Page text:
The struggle to recruit skilled workers is a recurring concern for manufacturing businesses across the world. An EEF report recently revealed that three-quarters of manufacturers have struggled to recruit skilled workers in the last three years.
This industry analysis suggests that manufacturers are dealing with a lack of both quantity and quality when it comes to applicants, with not enough people applying for roles and job-seekers lacking the technical skills required to fill available vacancies. The report cautions that manufacturers’ plans to drive productivity improvements and to capitalise on Industry 4.0 could be derailed and with demand for skills set to rocket, the situation is about to spiral further.
Yet, with new generations entering the workforce perhaps there’s light at the end of the tunnel. These younger generations bring with them a fresh outlook and a desire for personal growth that, if harnessed properly, could be the injection that businesses need to succeed. However, attracting this new talent is not always easy.
Organisations face a unique set of challenges when it comes to integrating new generations into the workforce, and balancing their needs and expectations, along with those of existing workers. For example, the so-called Baby Boomer generation, which comprises of workers born before the sixties, has very different ways of working compared to Generation X, currently aged 36-55. Studies, such as those by The Gerontologist and The Open University have characterised Baby Boomers as motivated by position, perks and prestige, making them believe that Generation X and younger generations should, like them, conform to a culture of overwork.
Some members of these generations may be soon to retire, but they will nonetheless need to work alongside much younger generations first—including Millennials, who are currently under the age of 30 and members of Generation Z, who were born in the late nineties. These groups, in contrast to their older colleagues, grew up in an environment where diversity and the need to balance multiple tasks at once was the norm. Thus, they seek flexibility, team work, and the acceptance of their ideas.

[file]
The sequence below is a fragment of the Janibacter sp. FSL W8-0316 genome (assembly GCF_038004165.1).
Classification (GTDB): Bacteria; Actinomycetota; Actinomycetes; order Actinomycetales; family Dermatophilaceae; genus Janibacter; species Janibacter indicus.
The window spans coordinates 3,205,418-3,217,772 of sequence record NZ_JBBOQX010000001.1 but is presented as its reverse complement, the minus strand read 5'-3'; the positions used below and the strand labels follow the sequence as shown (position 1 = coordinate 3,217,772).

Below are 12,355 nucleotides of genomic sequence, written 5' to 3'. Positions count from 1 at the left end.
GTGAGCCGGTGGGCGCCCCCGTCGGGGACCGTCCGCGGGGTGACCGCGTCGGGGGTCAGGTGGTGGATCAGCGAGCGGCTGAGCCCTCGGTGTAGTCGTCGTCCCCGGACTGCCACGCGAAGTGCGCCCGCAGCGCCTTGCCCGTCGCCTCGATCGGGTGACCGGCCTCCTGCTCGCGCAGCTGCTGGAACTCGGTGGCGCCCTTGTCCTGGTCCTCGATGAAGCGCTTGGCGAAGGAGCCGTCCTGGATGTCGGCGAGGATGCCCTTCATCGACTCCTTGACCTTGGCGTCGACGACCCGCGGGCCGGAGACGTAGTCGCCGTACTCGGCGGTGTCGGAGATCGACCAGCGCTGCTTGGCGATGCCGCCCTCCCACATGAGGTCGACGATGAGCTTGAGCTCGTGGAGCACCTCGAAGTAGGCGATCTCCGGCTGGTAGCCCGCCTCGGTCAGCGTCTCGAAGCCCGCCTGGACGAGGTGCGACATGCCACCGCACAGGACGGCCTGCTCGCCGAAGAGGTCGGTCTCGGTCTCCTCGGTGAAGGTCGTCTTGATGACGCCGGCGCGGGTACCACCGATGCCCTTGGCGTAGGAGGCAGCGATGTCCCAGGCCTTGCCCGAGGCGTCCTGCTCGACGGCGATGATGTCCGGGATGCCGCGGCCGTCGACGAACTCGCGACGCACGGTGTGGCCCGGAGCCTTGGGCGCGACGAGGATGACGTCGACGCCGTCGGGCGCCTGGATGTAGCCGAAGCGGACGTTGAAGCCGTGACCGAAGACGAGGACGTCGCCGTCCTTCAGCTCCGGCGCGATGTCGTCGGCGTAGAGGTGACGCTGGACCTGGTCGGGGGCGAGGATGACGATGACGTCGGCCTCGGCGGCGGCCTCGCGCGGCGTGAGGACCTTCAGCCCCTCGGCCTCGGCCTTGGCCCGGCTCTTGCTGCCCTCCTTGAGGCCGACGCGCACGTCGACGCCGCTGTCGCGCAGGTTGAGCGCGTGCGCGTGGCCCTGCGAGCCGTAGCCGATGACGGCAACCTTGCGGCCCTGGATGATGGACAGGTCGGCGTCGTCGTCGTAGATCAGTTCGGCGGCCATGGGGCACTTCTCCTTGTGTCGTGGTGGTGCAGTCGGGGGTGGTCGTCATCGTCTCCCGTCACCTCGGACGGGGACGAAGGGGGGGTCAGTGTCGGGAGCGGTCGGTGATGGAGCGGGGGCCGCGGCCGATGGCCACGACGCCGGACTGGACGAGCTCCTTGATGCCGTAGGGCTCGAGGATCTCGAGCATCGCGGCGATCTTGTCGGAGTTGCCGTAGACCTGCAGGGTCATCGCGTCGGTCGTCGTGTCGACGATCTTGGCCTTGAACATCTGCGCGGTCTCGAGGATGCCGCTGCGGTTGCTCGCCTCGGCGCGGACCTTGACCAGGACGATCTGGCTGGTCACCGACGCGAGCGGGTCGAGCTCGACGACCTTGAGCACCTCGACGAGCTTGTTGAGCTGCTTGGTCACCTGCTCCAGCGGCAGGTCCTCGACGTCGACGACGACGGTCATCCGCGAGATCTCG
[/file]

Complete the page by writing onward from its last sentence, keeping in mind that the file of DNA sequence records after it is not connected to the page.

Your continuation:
What’s more, as these younger generations come up through the ranks, they are rapidly becoming the most dominant population in today’s workplace, bringing with them innovative ways of working, fresh ideas and challenges for their older colleagues.
Indeed, a clash in attitudes and priorities has resulted in many commentators giving younger generations a bad rap. But are we giving young people a hard time when we should perhaps be looking at the assets they bring to a company instead?
Renewed focus on growth
This optimism of youth can be harnessed by organisations looking to drive growth. For example, we are seeing the proliferation of creative office design, short term office leases and co-working spaces across regions around the world, as well as increases in flexibility in work schedules, work attire and human resource policies at both large and small companies.
The use of technology is also a factor, as having access to the latest tech goes a long way towards attracting the best talent, boosting morale and driving operational efficiencies. Many of these ideas and trends are refreshing and useful to growing innovative companies.
New generational challenges
IT advancement is in many ways a double-edged sword for young people. The digital economy has enabled the creation of millions of new jobs, but artificial intelligence and robotics may soon displace many traditional manufacturing roles.
However, the good news is that many younger people are aware of these challenges and often look to the application of the latest technologies to overcome their problems. The Epicor survey found that younger generations are more likely to embrace new innovative technologies. Over half (52%) see better technology as a solution to current stresses and challenges, compared to 45 per cent of Gen X, and 38 per cent Baby Boomers.
But beware of the ‘one size fits all’ mindset, because not every employee will fit the description of their generation. Mark Zuckerberg for example, who was born in 1984, is arguably too old to be classed as a Millennial but is nonetheless renowned for his capacity for being on the cutting edge of social technologies. Many Gen X and Baby Boomer employees too, are also technologically forward-thinking and willing to adapt to today’s digital world.
As the generation of digital natives makes waves in the work environment, organisations that play to these young people’s strengths will ultimately gain thriving and motivated workers, allowing them to grow in the long term.
This involves engaging with young workers on new, social and truly interactive platforms, such as using social enterprise resource planning (ERP) tools to collaborate on projects, or by using gamification methods to motivate teams and drive results. Also important is the need to utilise the latest technology for training, for efficiency, and for automating manual tasks that might otherwise leave younger generations bored. This is the future workplace. Is your business ready?